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Pentagon vows to keep weapons moving to Ukraine as Russian renews assault

Russia attacking in the northeast, while Ukraine works to gain back occupied Crimean Peninsula
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FILE - Secretary of Defense Lloyd Austin attends a hearing of the Senate Appropriations Committee Subcommittee on Defense on Capitol Hill, May 8, 2024, in Washington. Austin committed Monday to keeping U.S. weapons moving to Ukraine as Kyiv faces one of its toughest moments against a renewed assault by Russia. “We’re meeting in a moment of challenge,” Austin said, noting that Russia’s new onslaught of Kharkiv showed why the continued commitment by the countries was vital to keep coming. Austin vowed to keep U.S. weapons moving “week after week.” (AP Photo/Mark Schiefelbein, File)

Defense Secretary Lloyd Austin committed Monday to keeping U.S. weapons moving to Ukraine as Kyiv faces one of its toughest moments against a renewed assault by Russia.

Austin and as many as 50 defense leaders from Europe and around the world met Monday to coordinate more military aid to Ukraine as it tries to hold off a Russian offensive in the northeast while launching its own massive assault on the Russia-occupied Crimean Peninsula.

“We’re meeting in a moment of challenge,” Austin said, noting that Russia’s new onslaught on Kharkiv, Ukraine’s second-largest city, showed why the commitment was vital. Austin vowed to keep U.S. weapons moving “week after week.”

Austin told reporters the group spent a lot of time talking about Ukraine’s critical need for air defense systems, which he said are helping stave off the Russian attacks.

“We’ll continue to push to ensure that Ukraine owns its skies and can defend its citizens and its civilian infrastructure far from the front lines,” he said after the meeting ended.

Speaking alongside Austin, Gen. CQ Brown, chairman of the Joint Chiefs of Staff, said that while there are no plans now to put U.S. trainers back into Ukraine to work with Ukrainian forces, the U.S. could do that after the war.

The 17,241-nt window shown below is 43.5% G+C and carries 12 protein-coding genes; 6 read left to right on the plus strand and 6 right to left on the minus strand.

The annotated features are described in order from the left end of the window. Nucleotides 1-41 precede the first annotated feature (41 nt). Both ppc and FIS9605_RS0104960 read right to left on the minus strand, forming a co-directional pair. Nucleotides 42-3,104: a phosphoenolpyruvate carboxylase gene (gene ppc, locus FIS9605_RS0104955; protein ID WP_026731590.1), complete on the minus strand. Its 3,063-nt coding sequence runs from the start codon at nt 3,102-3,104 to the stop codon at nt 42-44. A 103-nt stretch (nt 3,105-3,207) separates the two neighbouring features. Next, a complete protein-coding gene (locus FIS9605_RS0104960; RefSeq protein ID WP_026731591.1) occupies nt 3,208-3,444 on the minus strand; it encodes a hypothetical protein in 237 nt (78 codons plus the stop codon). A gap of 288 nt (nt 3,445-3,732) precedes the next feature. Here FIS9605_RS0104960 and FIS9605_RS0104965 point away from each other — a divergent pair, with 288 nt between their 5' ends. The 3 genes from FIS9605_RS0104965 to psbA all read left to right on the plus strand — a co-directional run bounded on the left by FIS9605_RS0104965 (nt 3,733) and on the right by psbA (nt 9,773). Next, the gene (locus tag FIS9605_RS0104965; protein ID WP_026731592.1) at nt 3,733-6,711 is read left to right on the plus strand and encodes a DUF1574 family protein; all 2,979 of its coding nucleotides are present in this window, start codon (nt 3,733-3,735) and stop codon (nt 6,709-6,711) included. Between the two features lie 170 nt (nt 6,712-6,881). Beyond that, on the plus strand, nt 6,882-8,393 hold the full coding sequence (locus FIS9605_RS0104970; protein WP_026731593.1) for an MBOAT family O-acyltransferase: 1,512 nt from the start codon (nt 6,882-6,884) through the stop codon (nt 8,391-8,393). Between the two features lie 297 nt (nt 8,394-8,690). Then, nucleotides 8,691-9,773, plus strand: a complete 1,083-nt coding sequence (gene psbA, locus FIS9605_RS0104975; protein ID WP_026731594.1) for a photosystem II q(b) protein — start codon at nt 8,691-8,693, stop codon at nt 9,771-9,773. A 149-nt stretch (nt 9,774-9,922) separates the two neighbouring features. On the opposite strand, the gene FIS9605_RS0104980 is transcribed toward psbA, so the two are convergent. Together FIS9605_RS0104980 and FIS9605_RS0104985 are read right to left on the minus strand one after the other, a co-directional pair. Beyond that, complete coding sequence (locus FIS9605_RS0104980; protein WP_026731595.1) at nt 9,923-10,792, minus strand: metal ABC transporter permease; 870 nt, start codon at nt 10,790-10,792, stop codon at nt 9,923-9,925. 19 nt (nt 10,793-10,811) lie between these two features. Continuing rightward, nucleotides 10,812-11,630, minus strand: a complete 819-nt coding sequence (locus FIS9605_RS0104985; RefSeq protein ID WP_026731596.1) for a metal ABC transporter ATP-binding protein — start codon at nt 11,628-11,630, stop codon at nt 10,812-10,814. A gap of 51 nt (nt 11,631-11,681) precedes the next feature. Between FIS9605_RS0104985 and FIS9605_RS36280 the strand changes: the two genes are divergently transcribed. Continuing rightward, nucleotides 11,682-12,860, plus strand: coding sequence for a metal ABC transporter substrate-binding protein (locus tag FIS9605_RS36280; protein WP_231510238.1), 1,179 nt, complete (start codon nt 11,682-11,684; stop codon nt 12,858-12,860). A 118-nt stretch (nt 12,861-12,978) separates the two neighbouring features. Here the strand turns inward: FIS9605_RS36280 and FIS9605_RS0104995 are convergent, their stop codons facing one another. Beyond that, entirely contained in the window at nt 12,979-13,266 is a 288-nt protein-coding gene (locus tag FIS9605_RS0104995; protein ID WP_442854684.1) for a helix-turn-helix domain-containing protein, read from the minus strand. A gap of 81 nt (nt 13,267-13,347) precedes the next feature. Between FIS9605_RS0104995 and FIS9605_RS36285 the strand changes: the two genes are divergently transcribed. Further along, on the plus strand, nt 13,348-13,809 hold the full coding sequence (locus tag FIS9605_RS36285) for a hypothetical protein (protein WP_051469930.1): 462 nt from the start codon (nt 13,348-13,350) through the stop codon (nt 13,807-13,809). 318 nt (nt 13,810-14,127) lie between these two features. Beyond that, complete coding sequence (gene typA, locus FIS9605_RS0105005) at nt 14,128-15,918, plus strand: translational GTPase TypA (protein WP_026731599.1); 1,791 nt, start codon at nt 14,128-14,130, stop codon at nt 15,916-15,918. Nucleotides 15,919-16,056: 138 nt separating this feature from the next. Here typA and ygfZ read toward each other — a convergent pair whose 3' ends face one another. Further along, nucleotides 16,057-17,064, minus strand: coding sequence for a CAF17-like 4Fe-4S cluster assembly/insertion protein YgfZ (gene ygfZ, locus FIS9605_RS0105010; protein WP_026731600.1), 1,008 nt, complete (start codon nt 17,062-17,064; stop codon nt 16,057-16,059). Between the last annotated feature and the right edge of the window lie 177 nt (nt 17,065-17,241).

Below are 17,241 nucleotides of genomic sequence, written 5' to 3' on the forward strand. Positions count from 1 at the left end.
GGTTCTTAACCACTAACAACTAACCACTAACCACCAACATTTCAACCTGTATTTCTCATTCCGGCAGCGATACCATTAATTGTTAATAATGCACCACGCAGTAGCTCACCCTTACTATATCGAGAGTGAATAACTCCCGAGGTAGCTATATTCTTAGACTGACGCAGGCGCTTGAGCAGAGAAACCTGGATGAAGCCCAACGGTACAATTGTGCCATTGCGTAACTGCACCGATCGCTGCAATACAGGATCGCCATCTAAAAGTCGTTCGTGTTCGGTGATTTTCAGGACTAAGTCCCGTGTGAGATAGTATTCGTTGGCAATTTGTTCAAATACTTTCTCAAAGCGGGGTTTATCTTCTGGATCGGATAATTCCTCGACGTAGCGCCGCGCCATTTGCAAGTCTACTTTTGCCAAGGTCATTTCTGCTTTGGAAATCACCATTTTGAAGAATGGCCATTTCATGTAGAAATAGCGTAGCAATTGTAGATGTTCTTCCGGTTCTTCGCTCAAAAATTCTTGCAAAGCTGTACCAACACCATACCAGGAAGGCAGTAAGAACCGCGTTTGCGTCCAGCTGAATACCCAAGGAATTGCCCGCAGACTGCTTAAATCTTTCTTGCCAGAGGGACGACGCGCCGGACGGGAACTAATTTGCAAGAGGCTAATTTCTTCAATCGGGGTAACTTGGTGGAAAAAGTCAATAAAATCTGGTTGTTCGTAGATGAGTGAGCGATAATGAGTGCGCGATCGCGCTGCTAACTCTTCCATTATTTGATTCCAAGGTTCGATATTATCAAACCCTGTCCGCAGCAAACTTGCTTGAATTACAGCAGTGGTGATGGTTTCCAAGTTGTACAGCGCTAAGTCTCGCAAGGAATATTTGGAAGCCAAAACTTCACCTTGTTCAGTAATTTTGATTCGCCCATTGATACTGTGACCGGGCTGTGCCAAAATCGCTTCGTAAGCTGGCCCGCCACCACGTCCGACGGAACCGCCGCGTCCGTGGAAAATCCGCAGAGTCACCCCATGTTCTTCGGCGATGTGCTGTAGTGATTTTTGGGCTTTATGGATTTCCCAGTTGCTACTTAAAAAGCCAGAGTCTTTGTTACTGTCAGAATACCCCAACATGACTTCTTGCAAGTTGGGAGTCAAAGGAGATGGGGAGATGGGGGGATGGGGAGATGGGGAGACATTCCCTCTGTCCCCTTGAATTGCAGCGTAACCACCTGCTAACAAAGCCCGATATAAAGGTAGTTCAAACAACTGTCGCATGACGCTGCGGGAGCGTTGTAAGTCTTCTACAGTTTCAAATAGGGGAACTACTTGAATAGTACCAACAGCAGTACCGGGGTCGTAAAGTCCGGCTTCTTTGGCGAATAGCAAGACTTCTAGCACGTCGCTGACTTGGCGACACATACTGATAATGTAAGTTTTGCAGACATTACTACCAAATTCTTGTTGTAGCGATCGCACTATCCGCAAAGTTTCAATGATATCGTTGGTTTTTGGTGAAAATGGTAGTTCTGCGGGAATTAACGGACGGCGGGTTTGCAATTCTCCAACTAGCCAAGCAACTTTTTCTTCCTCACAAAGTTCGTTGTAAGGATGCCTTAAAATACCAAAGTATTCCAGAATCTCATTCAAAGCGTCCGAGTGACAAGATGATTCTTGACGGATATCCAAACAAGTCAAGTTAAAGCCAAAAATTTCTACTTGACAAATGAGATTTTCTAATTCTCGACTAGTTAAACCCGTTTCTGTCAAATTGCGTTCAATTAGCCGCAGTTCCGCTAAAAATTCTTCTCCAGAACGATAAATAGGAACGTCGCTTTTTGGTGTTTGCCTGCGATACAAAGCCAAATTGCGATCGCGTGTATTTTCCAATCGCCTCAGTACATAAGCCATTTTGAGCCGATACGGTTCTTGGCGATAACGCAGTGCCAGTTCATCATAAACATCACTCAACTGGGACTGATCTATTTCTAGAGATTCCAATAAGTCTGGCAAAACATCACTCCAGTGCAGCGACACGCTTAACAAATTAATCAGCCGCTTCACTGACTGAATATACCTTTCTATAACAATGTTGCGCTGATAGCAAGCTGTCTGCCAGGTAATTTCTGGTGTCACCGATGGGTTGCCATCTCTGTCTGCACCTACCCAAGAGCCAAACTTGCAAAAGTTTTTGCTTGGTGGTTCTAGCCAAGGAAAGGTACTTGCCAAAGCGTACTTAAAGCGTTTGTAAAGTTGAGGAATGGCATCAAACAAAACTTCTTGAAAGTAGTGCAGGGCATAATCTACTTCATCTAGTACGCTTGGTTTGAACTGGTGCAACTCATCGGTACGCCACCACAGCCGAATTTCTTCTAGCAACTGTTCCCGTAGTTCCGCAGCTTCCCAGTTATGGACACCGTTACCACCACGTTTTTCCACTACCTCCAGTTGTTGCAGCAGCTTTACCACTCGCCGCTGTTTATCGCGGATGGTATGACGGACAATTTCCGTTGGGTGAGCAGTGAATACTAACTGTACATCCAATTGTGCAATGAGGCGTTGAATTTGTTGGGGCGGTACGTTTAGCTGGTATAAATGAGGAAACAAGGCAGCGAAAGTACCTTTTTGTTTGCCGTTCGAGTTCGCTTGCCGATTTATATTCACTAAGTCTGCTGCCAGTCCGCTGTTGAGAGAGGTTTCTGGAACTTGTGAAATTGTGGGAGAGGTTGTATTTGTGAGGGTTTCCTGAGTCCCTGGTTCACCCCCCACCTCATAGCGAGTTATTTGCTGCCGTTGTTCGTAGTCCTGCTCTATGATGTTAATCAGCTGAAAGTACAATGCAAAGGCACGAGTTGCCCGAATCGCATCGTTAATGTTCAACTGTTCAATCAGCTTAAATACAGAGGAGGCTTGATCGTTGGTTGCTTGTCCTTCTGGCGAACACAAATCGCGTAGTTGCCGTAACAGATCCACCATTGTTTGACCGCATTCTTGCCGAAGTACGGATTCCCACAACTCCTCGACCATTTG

“Once this conflict is over and we’re in a better place, then I would suspect we would be able to bring trainers back in,” he said.

The U.S. announced no new aid packages Monday, even as Ukrainian forces continue to complain that weapons are just trickling into the country after being stalled for months due to congressional gridlock over funding. Pentagon officials have said that weapons pre-positioned in Europe began moving into Ukraine soon after the aid funding was approved in late April.

It’s unclear how much of that has reached some of the front lines, where Russian troops have intensified their assault.

Russian President Vladimir Putin said on Friday during a visit to China that Moscow’s offensive in the northeastern Kharkiv region aims to create a buffer zone but there are no plans to capture the city.

Ukrainian troops have been fighting to halt Russian advances in the Kharkiv region, while also increasing their offensive attacks in Crimea, including on military infrastructure on the Black Sea coast and in the Russian-occupied city of Sevastopol.

READ ALSO: At least 11 killed as Russia presses forward with its offensive in Ukraine

Ukraine has struggled to get enough troops to the front lines, as the war drags on into its third year and fighting takes its toll. In an effort to increase troop numbers, President Volodymyr Zelenskyy signed two laws, allowing prisoners to join the army and increasing fines for draft dodgers fivefold. The controversial mobilization law goes into effect on Saturday.

In the four weeks since President Joe Biden signed the $95 billion foreign aid package, which included about $61 billion for Ukraine, the U.S. has sent $1.4 billion in weapons pulled from Pentagon stockpiles and announced it was providing $6 billion in funding through the Ukraine Security Assistance Initiative. USAI pays for longer-term contracts with the defense industry and means that the weapons could take many months or years to arrive.

In recent packages the U.S. has agreed to send High Mobility Artillery Rocket Systems (HIMARS) and rockets for them, as well as munitions for Patriot and National Advanced Surface-to-Air Missile Systems, artillery, anti-aircraft and anti-tank munitions, and an array of armored vehicles, such as Bradley and Mine Resistant Ambush Protected vehicles.

The U.S. is also providing additional coastal and riverine patrol boats, trailers, demolition munitions, high-speed anti-radiation missiles, protective gear, spare parts and other weapons and equipment.

The State Department has also approved a proposed emergency sale of HIMARS to Ukraine for an estimated $30 million. State said Ukraine has asked to buy three of the rocket systems, which would be funded by the government of Germany.

The U.S. has now provided about $50.6 billion in military assistance to Ukraine since Russia invaded in February 2022.

Lolita C. Baldor And Tara Copp, The Associated Press





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